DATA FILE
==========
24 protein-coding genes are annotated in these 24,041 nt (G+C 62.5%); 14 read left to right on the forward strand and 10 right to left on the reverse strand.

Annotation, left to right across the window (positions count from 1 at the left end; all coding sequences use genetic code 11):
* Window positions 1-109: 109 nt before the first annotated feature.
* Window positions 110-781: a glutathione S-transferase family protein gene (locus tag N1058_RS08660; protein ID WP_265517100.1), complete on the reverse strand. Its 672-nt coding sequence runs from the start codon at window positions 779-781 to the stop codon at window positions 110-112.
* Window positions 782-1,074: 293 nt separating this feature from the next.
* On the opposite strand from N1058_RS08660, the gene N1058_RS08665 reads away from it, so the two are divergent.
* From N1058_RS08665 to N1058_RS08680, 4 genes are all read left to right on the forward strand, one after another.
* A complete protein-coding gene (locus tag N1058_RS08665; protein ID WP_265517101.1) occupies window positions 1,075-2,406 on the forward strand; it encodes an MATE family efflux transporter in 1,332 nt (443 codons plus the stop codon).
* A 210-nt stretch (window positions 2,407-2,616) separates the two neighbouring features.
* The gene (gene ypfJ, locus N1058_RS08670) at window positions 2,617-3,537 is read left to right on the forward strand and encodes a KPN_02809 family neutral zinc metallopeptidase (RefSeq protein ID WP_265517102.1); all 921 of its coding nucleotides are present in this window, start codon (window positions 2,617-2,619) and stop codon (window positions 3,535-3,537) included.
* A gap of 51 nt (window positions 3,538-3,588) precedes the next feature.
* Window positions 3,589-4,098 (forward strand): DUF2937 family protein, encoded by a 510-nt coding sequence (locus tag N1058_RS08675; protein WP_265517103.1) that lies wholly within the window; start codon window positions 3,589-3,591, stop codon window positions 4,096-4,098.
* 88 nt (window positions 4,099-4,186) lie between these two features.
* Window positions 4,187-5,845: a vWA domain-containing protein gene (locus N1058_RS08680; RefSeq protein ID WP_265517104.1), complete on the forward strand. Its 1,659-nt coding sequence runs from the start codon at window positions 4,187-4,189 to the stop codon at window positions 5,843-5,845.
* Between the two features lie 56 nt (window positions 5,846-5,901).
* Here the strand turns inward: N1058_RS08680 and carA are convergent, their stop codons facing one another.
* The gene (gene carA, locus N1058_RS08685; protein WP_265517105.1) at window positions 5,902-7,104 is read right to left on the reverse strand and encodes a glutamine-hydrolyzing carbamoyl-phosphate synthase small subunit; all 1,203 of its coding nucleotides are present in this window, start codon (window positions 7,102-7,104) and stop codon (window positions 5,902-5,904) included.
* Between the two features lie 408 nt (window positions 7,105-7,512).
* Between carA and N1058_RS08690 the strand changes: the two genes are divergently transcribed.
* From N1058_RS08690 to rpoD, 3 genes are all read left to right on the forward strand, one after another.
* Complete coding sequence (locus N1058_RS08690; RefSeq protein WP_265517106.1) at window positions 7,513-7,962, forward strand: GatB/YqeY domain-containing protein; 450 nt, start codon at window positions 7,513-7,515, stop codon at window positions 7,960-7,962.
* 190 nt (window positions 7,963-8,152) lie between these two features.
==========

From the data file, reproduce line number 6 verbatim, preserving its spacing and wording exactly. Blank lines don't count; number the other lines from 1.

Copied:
* On the opposite strand from N1058_RS08660, the gene N1058_RS08665 reads away from it, so the two are divergent.